As many plants approach the decade mark in operations, the ceramic media inside the RTO is plugging, explains David Sorensen, senior key account manager at Durr Systems Inc.’ Clean Technology Systems. “The purpose of the media is to store energy,” he explains. Combustion burners start the reaction, heating the airstream coming off the dryer to temperatures of 1,500 to 1,600 degrees Fahrenheit needed to oxidize the VOCs. The heated airstream passes through the media which stores the energy, regenerating the reaction to continue VOC destruction.

Most RTOs have the ability to bake-out, much like a self-cleaning household oven burns up deposits leaving a residual ash. “In the RTO, over time, that residual ash gets built up in the media and can’t be baked out,” Sorensen says. “The material has already been oxidized and that’s where the plugging begins to occur over years of operation.”

While changing out the media is a big expense, there are advantages to installing the new media that has been developed since the days when most RTOs in the ethanol industry were installed. “Right now there are more efficient media that have better heat transfer rates,” Sorensen says. While an improvement from 92 percent to 95 percent or better may not seem like much, he says, “With Thermal efficiency, the percentage isn’t linear to cost savings—two points could be a 15 percent operational cost savings.”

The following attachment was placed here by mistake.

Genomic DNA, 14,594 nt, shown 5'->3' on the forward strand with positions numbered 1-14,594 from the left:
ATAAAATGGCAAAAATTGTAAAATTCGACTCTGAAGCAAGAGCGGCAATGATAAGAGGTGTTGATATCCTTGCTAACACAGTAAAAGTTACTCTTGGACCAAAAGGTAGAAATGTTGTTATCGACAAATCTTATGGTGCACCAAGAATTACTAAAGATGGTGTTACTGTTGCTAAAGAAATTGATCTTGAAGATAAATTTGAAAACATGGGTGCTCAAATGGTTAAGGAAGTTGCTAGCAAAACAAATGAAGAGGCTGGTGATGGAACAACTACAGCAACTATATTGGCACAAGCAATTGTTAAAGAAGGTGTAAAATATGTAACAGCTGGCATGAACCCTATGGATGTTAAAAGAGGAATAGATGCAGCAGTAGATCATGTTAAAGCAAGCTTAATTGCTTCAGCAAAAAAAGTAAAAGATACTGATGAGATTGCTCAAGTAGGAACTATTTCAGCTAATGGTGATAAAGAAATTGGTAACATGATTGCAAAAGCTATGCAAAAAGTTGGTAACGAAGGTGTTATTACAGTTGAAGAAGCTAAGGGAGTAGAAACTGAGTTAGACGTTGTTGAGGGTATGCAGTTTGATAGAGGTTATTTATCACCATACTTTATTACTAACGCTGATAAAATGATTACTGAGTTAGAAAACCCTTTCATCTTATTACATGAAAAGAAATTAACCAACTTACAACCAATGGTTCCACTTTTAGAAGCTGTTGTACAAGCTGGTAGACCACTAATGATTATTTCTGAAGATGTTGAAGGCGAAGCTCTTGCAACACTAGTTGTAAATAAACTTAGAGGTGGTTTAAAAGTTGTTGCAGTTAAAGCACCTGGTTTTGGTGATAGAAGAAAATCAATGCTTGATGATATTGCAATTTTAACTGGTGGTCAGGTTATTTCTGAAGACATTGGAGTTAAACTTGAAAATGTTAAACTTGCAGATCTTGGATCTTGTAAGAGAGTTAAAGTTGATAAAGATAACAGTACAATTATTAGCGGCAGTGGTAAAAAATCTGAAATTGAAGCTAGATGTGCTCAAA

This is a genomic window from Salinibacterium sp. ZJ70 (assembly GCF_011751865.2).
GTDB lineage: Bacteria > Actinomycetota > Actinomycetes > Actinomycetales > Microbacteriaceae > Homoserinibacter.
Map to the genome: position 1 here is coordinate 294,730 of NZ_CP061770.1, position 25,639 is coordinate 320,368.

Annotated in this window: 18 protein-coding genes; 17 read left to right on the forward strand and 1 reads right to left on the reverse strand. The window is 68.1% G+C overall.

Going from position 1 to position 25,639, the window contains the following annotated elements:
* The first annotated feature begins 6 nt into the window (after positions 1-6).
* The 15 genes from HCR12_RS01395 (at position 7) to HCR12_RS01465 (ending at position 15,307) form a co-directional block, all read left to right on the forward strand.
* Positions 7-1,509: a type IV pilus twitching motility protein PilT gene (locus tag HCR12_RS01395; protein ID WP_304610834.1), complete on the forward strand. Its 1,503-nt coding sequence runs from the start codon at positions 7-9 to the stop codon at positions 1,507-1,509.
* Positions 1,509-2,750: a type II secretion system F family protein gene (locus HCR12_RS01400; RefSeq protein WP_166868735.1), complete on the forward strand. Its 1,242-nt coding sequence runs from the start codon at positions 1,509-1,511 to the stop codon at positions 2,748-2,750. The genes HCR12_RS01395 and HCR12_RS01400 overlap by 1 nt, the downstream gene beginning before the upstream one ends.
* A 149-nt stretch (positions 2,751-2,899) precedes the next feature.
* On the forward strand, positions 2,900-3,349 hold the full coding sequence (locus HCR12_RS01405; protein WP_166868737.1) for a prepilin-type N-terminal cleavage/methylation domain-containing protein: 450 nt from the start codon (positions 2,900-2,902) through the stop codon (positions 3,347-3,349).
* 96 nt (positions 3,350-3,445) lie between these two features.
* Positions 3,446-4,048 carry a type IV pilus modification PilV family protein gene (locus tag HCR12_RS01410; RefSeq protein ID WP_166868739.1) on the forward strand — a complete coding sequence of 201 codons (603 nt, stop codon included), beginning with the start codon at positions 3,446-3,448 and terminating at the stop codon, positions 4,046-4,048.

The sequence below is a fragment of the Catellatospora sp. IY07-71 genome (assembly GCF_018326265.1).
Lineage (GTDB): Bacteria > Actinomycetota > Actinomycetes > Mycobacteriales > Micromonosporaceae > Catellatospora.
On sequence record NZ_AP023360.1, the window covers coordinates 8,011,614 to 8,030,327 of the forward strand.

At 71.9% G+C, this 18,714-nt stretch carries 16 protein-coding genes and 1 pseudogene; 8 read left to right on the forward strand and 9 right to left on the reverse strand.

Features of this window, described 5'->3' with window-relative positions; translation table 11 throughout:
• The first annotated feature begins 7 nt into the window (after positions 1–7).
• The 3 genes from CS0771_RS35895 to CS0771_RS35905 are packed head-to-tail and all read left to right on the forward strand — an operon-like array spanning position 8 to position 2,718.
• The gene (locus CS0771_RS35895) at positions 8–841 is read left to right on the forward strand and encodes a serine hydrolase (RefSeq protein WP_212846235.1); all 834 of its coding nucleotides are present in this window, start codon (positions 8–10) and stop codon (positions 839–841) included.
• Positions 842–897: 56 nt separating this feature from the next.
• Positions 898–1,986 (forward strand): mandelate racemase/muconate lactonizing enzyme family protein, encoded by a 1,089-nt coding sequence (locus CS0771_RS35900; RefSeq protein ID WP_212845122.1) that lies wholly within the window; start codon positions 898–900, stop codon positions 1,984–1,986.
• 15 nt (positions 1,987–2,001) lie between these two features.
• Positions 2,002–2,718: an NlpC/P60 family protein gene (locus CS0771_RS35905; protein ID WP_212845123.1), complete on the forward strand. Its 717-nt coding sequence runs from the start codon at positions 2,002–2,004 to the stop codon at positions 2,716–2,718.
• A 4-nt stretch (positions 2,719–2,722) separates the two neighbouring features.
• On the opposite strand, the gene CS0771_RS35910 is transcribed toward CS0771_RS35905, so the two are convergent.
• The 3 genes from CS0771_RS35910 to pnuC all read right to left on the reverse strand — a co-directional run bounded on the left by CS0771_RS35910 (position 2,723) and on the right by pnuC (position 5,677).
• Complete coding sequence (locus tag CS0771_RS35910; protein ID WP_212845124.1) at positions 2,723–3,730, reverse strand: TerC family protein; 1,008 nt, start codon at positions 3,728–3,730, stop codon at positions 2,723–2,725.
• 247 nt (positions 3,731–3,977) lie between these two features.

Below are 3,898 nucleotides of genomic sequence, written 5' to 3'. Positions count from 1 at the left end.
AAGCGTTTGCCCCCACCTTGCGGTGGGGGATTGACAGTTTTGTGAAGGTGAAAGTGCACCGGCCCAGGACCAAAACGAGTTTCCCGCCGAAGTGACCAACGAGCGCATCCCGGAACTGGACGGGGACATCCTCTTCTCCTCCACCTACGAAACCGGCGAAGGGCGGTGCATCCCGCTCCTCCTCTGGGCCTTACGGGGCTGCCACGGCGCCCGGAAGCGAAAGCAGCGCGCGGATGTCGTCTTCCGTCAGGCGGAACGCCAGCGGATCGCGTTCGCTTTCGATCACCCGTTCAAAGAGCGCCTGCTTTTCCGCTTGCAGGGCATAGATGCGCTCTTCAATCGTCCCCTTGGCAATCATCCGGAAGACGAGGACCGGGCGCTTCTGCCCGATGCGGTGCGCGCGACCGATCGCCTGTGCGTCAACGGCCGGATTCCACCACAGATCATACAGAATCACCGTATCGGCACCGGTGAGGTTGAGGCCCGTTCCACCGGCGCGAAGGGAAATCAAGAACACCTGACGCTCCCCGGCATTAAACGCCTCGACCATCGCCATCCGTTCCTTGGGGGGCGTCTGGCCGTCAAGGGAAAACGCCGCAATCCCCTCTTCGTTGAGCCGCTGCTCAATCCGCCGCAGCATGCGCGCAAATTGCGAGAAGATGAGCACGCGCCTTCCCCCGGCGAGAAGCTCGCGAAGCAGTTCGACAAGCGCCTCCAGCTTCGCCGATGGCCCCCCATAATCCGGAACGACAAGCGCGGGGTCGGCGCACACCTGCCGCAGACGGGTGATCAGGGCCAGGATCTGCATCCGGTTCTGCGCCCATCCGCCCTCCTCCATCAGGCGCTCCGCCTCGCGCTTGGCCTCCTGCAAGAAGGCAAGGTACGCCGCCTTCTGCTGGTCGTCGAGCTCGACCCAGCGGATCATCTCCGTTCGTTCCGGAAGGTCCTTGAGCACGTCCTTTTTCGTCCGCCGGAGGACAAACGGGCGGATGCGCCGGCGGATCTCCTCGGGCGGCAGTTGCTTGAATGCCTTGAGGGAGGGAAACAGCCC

As with dryer refurbishments, the big challenge is accomplishing the RTO reconditioning during the allotted time. “It’s always a challenge. Once you’ve removed all the old media, there’s usually a surprise or two that you find. It puts additional pressure on us to resolve the issue and have an engineered fix and still maintain the schedule. No one wants to go to a plant manager and tell them I need two more days. It’s just not acceptable.”

Author: Susanne Retka Schill
Managing editor, Ethanol Producer Magazine